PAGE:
One More Reason to Quit Smoking

Chill out, pal. Relax. Just don’t smoke a cigarette. Tobacco may make your anxiety worse instead of better.

1933 Lucky Strikes ad. "To anxiety ... I bring relief."

Tobacco ads once implied smoking improved your health by reducing anxiety. Ha-ha! Good one, guys.

Máirtín S. McDermott, Theresa M. Marteau, et al, tracked 491 smokers as they tried to quit.  After six months, 76% of the participants had relapsed, and only ten of those with a psychiatric diagnosis (mostly anxiety and depression) were still tobacco-free. Those who quit reported their anxiety score went down by an average of seven points, while those who relapsed scored three points higher than before.  Which group saw their anxiety drop the most after they quit, or soar the highest when they relapsed? Those who said they smoked, “to cope,” as well as for pleasure.

All the usual caveats apply. 491 smokers is not the world’s largest sample. Pharmaceutical companies didn’t pay for the study, but they’ve paid McDermott to work on smoking-cessation before.  A different  study recently found exactly the opposite effect; these researchers believe low doses  of nicotine (not standard doses or high doses) may clog  a subclass of the brain’s nicotine receptors so they can’t relay anxiety signals. On the other hand, those researchers studied mice rather than people, and most first-time smokers report nausea rather than serenity.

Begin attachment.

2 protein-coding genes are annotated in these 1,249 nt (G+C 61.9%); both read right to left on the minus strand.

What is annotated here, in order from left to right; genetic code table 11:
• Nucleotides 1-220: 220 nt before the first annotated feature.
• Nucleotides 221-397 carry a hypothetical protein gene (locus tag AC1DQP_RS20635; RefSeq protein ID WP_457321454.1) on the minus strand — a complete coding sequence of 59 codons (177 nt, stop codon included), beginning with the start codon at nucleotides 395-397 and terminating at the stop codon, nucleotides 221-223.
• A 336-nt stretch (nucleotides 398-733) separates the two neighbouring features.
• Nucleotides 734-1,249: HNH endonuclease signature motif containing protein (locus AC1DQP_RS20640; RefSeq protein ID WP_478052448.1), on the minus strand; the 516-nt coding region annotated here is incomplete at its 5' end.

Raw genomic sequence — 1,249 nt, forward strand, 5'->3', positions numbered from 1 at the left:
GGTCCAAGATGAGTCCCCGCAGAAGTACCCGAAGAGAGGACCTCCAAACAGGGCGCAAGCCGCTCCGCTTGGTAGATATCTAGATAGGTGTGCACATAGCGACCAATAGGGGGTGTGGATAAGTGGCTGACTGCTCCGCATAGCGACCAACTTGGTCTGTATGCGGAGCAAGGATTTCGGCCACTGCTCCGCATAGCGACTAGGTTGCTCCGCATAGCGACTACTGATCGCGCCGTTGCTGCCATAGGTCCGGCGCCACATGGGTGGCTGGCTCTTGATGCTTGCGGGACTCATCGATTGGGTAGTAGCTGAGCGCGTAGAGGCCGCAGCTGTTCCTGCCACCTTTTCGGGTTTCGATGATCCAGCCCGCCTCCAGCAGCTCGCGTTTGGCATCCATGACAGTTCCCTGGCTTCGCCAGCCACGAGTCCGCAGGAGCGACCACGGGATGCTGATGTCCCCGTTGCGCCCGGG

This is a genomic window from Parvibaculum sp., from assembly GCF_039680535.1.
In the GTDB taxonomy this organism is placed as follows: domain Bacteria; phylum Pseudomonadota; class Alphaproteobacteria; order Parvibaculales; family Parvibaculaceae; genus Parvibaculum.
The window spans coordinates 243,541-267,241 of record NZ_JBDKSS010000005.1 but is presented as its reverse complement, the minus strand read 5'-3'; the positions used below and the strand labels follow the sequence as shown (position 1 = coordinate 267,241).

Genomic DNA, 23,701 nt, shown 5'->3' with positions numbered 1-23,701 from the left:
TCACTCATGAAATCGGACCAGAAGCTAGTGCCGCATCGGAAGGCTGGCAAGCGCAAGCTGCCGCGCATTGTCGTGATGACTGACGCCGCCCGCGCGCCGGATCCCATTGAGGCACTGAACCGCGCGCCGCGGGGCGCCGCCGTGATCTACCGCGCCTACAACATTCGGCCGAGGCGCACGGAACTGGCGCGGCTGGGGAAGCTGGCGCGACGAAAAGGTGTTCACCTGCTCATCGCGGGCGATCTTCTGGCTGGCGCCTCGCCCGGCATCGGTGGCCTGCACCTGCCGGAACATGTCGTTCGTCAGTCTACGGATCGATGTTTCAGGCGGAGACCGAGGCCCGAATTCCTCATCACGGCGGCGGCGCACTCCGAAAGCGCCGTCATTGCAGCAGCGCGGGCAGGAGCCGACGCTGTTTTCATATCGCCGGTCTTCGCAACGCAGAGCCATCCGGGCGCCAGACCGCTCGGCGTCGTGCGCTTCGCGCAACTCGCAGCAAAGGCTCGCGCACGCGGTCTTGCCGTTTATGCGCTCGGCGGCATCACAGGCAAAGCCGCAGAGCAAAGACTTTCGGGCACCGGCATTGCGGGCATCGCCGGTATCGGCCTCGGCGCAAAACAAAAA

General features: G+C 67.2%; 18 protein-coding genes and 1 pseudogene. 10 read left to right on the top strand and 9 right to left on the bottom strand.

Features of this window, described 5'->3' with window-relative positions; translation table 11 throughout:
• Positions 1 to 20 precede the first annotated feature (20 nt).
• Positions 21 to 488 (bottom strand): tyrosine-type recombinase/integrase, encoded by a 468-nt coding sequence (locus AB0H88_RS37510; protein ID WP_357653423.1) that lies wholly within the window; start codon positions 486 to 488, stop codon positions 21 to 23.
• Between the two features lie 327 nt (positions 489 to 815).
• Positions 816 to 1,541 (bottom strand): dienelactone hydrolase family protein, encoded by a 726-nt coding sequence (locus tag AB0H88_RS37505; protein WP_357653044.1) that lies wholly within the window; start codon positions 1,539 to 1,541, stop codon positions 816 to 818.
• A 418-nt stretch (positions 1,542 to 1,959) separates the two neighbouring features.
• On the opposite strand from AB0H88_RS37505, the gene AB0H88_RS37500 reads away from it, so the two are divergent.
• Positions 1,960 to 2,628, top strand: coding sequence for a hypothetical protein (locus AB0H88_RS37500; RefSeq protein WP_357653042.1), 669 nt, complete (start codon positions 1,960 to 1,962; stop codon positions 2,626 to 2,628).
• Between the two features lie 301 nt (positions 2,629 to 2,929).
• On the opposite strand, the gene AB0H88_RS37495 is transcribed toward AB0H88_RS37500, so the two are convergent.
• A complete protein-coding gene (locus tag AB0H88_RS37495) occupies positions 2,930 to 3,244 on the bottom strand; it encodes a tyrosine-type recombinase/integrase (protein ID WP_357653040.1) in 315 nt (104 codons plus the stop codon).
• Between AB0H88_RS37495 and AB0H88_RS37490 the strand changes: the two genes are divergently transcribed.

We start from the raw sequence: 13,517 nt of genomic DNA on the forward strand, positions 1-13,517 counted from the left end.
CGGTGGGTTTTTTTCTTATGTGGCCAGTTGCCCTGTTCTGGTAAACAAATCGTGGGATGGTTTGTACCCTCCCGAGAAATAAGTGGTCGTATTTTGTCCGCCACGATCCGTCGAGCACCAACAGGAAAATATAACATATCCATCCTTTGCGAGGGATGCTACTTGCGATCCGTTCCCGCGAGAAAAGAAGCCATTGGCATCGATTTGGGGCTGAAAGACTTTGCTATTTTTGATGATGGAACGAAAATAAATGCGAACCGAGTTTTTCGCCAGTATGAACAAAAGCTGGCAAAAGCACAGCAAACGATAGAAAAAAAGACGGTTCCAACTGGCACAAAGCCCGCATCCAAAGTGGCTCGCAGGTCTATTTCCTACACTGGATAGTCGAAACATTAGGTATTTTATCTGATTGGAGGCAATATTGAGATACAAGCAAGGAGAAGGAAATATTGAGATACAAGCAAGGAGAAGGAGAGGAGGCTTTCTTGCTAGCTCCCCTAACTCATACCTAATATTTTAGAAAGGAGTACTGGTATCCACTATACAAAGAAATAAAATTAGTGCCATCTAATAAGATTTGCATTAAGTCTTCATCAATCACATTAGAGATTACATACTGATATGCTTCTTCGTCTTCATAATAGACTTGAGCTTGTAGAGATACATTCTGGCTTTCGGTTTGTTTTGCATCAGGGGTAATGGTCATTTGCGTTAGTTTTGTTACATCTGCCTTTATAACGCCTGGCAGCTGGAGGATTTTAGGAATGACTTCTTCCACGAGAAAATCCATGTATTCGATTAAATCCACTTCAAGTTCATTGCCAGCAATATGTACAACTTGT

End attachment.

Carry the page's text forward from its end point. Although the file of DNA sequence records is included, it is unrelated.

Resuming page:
Too many people smoke, and too many rationalize tobacco use by saying, “I need it for my nerves.” We can boost our client’s motivation to quit by explaining tobacco  actually seems to increase anxiety – through our fears for our health, if no other way.

“Sure, cigarettes help you relax,” I’ve said. “They take away the anxiety you get from craving a cigarette.”


Change in anxiety following successful and unsuccessful attempts at smoking cessation: cohort study
McDermott MS, Marteau TM, Hollands GJ, Hankins M, Aveyard P British Journal of Psychiatry, 2013; 202: 62-67

Anderson SM, Brunzell DH (2012) Low Dose Nicotine and Antagonism of β2 Subunit Containing Nicotinic Acetylcholine Receptors Have Similar Effects on Affective Behavior in Mice. PLoS ONE 7(11): e48665. doi:10.1371/journal.pone.0048665

@ 2013 Jonathan Miller All Rights Reserved

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